You should feel ashamed of talking about personal lives, Imran reminds journalist of his limits
PESHAWAR: Pakistan Tehreek-e-Insaf (PTI) Chairman Imran Khan snubbed a journalist here on Tuesday when he asked him a question about his decision to divorce his wife Reham Khan.
“There should be some norms. You should know your limits and feel ashamed for asking such a personal question,” an angry Imran told the reporter.
On the other hand, while admitting that the decade-old health system had collapsed in Khyber Pakhtunkhwa, Imran Khan asked the judiciary to help them overhaul the system by vacating the stay orders granted to some doctors against the long-awaited health reforms.
Addressing a news conference, he said that the KP government wanted to bring reforms in the health sector and had passed the Medical Teaching Institution Reforms Act 2015 from the Khyber Pakhtunkhwa Assembly and formed the independent Board of Governors (BoGs) to run the affairs of public sector hospitals.
However, he said a group of doctors opposed to the new system went to the court and got stay orders against the proposed reforms. He said that 10 million patients visited the public sector hospitals annually and this had become a major source of income for some people, including doctors.
“And that is the reason they don’t want these hospitals to go out of their control and be run through independent and competent people,” he said.
Chief Minister Pervez Khattak, Health Minister Shahram Khan Tarakai, Education Minister Atif Khan and Adviser to Chief Minister Mushtaq Ghani were present at the press conference.
Imran was adamant about implementing the Medical Teaching Institution Reforms Act 2015 in letter and spirit and vowed to make the public sector hospitals in KP the best in the world. “The main reason I am here today is to convey a message to a group of doctors that I will fight against you till the last stage. We will defeat you. We will publish your names in newspapers to expose you. Our workers will stage a protest against the doctors who are opposing the reforms,” Imran Khan said while referring to a group of doctors who have moved the court against the Medical Teaching Institution Reforms Act 2015. “It took us two years to pass the health reforms from the provincial assembly,” he said.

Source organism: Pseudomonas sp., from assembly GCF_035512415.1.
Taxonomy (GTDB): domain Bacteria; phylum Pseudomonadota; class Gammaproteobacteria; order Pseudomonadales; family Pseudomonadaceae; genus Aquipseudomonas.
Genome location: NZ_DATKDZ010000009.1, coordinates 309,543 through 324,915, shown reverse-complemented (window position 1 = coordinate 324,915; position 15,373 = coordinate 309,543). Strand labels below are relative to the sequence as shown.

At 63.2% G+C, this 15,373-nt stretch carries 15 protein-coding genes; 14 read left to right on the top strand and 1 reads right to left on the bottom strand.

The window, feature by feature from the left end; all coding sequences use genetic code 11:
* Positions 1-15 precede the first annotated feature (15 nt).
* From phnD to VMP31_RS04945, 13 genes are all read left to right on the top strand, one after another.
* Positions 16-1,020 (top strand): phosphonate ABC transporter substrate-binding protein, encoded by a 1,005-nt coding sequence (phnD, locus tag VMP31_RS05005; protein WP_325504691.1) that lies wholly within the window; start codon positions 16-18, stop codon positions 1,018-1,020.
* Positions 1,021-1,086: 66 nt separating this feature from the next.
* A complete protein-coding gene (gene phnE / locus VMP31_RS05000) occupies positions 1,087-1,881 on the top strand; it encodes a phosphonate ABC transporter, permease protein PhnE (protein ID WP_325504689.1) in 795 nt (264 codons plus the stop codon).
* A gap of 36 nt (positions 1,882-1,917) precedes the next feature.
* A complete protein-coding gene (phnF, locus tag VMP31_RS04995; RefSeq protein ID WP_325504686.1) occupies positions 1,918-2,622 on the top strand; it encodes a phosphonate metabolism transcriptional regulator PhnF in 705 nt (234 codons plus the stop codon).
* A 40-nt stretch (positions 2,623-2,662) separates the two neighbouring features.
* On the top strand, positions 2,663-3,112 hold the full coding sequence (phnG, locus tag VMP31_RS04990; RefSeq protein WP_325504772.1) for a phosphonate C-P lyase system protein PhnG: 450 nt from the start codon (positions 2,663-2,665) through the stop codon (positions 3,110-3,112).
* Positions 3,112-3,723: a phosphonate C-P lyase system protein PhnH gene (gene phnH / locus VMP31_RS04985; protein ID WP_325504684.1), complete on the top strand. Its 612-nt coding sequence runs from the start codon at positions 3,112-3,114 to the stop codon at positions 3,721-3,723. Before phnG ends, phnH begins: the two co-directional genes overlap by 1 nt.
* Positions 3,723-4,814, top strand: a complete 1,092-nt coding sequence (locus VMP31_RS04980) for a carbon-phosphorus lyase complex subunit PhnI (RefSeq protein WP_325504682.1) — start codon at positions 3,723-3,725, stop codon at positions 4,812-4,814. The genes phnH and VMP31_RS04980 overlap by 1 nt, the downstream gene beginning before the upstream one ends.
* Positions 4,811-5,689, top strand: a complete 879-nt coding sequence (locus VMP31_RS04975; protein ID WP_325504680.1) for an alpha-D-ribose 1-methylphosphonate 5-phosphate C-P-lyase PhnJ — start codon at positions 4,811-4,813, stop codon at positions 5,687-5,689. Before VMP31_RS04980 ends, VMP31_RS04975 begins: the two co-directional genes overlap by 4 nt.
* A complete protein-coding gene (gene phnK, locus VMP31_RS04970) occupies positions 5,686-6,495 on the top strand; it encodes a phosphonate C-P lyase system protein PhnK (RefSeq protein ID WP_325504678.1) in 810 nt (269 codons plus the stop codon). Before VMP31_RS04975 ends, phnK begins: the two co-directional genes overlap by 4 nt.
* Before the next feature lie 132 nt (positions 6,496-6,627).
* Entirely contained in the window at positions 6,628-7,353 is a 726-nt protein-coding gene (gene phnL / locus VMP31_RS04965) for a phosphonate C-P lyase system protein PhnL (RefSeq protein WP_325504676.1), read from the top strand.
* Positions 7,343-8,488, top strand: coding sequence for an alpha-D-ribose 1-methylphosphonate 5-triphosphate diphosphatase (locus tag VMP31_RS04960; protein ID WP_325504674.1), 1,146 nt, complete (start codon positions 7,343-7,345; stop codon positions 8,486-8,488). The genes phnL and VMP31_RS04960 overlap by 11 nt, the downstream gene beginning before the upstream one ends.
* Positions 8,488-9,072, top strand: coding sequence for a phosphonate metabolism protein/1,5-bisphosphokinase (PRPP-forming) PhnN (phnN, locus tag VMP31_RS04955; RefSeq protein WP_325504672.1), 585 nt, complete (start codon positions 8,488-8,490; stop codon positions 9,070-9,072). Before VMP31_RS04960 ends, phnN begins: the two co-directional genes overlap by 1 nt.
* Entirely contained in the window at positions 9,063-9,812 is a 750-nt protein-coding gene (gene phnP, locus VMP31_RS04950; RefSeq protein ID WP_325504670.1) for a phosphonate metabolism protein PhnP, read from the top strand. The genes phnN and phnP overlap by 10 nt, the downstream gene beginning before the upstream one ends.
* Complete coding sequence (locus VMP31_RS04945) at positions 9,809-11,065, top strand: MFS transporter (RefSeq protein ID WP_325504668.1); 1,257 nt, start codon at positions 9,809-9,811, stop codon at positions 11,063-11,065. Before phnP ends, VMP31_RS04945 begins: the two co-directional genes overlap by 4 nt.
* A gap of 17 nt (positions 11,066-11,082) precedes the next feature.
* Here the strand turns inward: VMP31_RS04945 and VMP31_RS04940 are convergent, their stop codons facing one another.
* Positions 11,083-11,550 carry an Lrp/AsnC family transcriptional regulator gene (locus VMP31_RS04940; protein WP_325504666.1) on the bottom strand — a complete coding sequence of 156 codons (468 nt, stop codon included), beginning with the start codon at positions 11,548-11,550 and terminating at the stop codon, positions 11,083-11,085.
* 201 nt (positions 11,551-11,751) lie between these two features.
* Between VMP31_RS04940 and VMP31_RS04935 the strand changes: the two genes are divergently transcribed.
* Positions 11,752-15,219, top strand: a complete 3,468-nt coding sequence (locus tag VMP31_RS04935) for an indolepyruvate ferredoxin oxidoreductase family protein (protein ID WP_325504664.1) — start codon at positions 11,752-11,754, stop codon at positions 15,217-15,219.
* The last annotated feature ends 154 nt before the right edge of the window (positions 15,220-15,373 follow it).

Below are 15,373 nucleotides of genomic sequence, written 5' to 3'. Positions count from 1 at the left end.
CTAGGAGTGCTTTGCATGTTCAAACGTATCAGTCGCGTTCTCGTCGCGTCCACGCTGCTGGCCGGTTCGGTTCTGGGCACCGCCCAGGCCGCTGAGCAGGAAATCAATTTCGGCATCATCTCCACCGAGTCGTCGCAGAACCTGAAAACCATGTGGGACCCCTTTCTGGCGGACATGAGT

Imran said a majority of doctors had welcomed the new health system. “There is a small group of doctors opposing the health reforms as they never worked in hospitals and don’t want to be made accountable,” he maintained.
The assembly passed the Act on January 14 and notified it on January 19 this year.
It repealed all the previous legislation, but the Khyber Pakhtunkhwa Health Department took a fairly sedate approach in implementing the 2015 Act.
Backed by some influential doctors opposing the Act, a doctor not even serving in the public sector hospital challenged it in the Peshawar High Court (PHC) in July this year. The case is yet to be decided.
The court stopped the government from advertising positions of medical directors, hospital directors and some other important posts to select competent people from the market for these institutions. “When we introduced the biometric system in hospitals to ensure attendance of hospital employees, a small group of doctors opposed it as they didn’t want to come on time,” Imran said.
He said that they had obtained working hours details of the doctors from the biometric system installed in different hospitals. “It revealed that 33 percent of the doctors worked only for five hours instead of six hours. We came to know that 27 percent of the doctors came to hospital only for four hours, 22 percent for three hours, 17 percent for two hours and seven percent for an hour,” he added.
Imran Khan said that it was for the first time that a government had decided to surrender its powers and deliver them to the independent BoGs to run the hospitals. “We wanted to make the hospitals autonomous and run them through independent BoGs that are supposed to appoint people on merit and introduce a system of reward and punishment,” he argued.
Imran gave the example of an under-construction building in the LRH that cost Rs7 billion and couldn’t be completed in seven years. “In comparison, we built a state-of-the-art hospital for cancer patients of international standard in Hayatabad in just three years at a cost of Rs3 billion,” he pointed out.
Imran said Dr Nausherawan Burki, who happens to be his cousin, had been spending his own money and came from the US to Pakistan to improve the health system in KP.